The hospitalist decides to keep a patient until she’s been afebrile for 24 hours. The supervising resident, after talking with the family, wants to discharge the patient. Neither explains their reasons.
But the attending’s tone clearly declares - The decision’s made: the patient stays.
The resident wonders: “How am I supposed to learn to practice on my own when he shuts me down?” What can she do?
What would you like to happen?
The resident doesn't argue because that can damage the relationship… and her reputation, inviting judgement or future hostility.
Yet she’s upset: she can’t do what she believes is appropriate. She’d like:
- To manage her reactions to being told no
- To improve her clinical skills by understanding the reasons for retaining the patient
- To discuss the options openly with the attending - to improve their relationship and gain confidence in her practice.
Investigate what is going on inside you.
- How do you feel? What triggered those feelings?
- What story are you telling yourself about what happened here?
- What do you most want to happen now – for your patient and for you?
Take two minutes in a quiet place. That gives you some space from any difficult emotions. Reflecting creates insights about your priorities now and in the longer-run. So you’ll respond wisely.
You’ll also avoid automatic unwise reactions.
Use your intentions and your long-run vision to decide your approach.
Talk with the hospitalist privately later. (But not much later!) Ask about his thinking and intentions - for the patient and his own clinical hopes?
- Ask open-ended questions. Shift from being the expert to learning everything you can.
- “What is important for you here?” “What makes that important to you?”
- “What is important for the care group and the organization?”
- Then listen carefully to how he explains the situation, his thinking and interests. Do you understand his priorities for a good patient-centered decision?
- “So what you aim for here is to _ _ _ for the patient?”
- “Do I have it right that you see _ _ _ as a risk if he’s home with is family?”
- Then introduce what you learned from examining the patient and talking to the family. Use non-judgmental, objective language to cultivate constructive conversation.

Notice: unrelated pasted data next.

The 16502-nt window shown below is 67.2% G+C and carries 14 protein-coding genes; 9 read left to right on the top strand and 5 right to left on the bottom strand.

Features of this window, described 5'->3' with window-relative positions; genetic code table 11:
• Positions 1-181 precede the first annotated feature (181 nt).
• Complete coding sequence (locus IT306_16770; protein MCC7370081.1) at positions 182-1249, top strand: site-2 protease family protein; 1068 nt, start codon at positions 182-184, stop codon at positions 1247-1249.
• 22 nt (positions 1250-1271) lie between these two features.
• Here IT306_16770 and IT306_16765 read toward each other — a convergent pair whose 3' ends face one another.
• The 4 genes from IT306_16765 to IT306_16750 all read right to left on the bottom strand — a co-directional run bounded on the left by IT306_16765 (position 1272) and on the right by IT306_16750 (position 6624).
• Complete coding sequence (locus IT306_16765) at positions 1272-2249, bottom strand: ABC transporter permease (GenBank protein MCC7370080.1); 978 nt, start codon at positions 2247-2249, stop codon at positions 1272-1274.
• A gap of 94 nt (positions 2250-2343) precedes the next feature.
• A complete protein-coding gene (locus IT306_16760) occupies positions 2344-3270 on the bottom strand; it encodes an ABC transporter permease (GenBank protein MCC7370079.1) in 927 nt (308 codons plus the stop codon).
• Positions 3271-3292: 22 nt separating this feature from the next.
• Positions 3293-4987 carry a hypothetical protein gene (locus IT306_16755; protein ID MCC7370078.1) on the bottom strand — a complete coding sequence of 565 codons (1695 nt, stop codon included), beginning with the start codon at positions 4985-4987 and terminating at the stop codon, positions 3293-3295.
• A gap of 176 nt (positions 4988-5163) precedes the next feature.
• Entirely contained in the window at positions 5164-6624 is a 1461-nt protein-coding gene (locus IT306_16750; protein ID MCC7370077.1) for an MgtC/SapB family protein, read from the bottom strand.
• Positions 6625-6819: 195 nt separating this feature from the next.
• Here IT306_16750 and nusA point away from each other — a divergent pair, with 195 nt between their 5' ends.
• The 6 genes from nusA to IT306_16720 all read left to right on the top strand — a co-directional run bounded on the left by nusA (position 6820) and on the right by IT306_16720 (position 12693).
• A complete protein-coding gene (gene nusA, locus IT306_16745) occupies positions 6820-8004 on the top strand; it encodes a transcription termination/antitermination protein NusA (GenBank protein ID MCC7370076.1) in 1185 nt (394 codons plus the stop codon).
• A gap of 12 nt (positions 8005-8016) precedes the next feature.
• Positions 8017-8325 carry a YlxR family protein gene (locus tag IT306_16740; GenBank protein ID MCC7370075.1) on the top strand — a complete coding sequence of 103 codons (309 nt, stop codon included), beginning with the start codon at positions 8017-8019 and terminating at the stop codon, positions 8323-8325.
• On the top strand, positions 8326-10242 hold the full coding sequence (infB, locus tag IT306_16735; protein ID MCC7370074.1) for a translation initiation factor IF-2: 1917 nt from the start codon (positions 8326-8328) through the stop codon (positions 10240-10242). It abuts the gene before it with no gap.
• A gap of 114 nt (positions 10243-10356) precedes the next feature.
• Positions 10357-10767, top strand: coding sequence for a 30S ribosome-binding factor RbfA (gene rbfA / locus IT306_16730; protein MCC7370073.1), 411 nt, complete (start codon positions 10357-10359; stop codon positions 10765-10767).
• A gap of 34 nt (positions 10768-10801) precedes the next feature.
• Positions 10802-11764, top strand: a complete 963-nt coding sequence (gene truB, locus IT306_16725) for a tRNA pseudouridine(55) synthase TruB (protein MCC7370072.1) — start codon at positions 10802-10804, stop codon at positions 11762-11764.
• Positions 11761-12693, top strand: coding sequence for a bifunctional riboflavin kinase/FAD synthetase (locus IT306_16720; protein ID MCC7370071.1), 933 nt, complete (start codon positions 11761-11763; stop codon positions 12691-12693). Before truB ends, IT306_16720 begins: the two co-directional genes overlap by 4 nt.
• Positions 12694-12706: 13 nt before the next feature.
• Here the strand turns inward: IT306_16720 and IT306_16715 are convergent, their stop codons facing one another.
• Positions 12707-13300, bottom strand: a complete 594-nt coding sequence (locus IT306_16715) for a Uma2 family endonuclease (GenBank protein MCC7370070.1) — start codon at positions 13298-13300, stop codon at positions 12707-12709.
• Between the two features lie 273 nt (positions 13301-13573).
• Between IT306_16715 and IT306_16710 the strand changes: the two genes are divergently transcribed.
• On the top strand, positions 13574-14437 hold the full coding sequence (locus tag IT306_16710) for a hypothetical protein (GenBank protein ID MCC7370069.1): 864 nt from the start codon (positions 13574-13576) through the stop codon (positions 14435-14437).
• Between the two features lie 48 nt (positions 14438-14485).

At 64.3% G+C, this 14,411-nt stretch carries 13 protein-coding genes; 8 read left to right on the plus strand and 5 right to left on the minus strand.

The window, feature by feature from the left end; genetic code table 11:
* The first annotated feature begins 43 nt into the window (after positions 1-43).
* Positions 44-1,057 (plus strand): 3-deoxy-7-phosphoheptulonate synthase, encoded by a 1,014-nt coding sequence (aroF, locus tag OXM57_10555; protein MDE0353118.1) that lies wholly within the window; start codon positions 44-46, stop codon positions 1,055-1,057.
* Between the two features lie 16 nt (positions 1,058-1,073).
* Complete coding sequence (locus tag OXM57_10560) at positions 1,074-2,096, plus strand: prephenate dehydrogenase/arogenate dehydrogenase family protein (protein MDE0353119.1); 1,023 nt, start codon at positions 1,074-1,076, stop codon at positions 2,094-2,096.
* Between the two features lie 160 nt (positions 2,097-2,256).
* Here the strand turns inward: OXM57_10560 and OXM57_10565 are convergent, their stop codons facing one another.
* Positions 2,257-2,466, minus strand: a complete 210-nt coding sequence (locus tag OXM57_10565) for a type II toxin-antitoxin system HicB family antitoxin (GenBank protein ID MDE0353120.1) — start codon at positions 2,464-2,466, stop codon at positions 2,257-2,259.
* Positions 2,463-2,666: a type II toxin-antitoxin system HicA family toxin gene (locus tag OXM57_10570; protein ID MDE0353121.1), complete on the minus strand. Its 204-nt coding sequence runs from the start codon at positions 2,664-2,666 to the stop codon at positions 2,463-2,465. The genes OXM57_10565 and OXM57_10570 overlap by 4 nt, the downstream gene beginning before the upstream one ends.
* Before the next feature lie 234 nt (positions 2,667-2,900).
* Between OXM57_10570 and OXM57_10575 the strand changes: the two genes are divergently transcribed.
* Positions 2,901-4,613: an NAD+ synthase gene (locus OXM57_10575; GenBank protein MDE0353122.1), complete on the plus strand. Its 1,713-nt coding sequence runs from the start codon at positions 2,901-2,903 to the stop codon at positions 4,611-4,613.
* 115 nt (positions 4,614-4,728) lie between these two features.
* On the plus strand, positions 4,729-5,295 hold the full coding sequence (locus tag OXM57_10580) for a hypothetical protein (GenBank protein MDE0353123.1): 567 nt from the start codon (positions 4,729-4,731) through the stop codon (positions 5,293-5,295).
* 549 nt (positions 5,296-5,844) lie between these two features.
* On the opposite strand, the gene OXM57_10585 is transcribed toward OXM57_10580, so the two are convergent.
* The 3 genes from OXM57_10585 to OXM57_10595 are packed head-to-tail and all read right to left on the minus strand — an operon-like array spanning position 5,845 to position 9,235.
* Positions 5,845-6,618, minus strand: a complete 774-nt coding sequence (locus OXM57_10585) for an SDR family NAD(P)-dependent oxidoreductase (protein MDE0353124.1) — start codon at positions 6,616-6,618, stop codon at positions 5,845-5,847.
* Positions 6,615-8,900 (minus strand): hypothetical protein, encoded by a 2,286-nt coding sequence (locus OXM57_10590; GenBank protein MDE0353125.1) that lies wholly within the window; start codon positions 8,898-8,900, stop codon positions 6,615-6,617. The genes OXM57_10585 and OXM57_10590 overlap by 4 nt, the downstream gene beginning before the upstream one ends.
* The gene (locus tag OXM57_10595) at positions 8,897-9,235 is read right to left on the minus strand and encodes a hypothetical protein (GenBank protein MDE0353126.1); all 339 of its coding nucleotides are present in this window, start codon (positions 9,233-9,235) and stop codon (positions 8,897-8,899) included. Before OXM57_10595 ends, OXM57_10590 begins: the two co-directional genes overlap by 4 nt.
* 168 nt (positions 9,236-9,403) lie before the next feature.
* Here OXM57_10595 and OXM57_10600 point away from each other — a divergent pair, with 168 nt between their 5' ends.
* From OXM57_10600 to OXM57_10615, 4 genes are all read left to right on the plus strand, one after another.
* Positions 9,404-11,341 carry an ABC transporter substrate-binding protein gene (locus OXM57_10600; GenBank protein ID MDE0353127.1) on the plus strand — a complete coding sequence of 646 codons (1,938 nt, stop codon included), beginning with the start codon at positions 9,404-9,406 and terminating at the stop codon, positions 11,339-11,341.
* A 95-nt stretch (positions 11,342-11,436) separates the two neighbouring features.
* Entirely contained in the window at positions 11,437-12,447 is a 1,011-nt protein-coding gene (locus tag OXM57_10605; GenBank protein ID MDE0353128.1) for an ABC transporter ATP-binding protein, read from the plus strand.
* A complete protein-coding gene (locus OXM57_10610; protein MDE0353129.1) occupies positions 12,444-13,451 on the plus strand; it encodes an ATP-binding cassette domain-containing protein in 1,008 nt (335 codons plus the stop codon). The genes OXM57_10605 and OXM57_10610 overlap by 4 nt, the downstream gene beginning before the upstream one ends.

- “The family told me that they’ve taken care of him many times with this same problem. And he _ _ _ _ .”
- Focus on interests. If someone restates their position, return to what they care about, wants that are rarely obvious from the situation.
- You aim to understand. You communicate to be understood.
- Perspective-taking can powerfully soften conflicts. And it helps you be a better clinician.
- Be aware of yourself in this conversation. Are you looking at the attending’s eyes? Does your body show your openness and your careful listening?
- Nod when you agree or understand.
- Presence and situational humility invite discussion.
- Take notes if he makes points you want to remember and/or ask more about.
- We can’t prevent the discomfort in this. It will, though, get easier! He sees you really want to understand. And you’re giving him important information.
What are your rewards?
- You learn what you need despite the attending’s pulling rank.
- Rank perceptions pervade healthcare. Disciplines, seniority, organization etc divide people deeply. It infuses relationships, meetings and more. Friction floods inter-disciplinary and interdependent work.
- Everyone continuously questions if they have more or less rank than the person opposite them. Rank cows many people. It makes others crow. It understandably causes a lot of unproductive behaviors.
- This bite-sized conversation fits into a demanding day. [It gets easier and faster with practice].
- You become more human to one another. You cut through assumptions and learn how the other thinks. In the process you find your voice.
- Together you learn to exchange important information without friction. You save time and energy for the next time you’re together. This conflict conversation creates greater respect and improves collaboration
- You also reduce chances of medical error.
- Being ignored or bullied into doing something against your own thinking and belief causes distress for millenial MDs. This conversation reduces anguish
- You both realize you can learn through disagreement and discussion. This proves critical to thrive in uncertainty, complexity and change
This is the 1st in a 4-step evidence-based process that defuses the ‘heat’ of conflict and fosters conflict confidence:
1. Get curious. Identify what you both really care about, That creates solutions that improve things for you both.
2. Enlarge the pie. Find common interests and aspirations – goals, purpose, intentions. You’ll find you have more in common than you thought!
3. Enhance the options. Together brainstorm options you’d never have considered without this discussion.
4. Enjoy a bigger pie piece. Choose an option that satisfies both of you.
We’ll explore these later.
When you last clashed with someone of higher rank, how did you respond? Either aloud or in your head?
What was the outcome? Please email me about it. email@example.com
Nance Goldstein, MDc, ACC, PhD, partners with physicians as a leadership coach to find ways through today’s tough times and enjoy medicine more.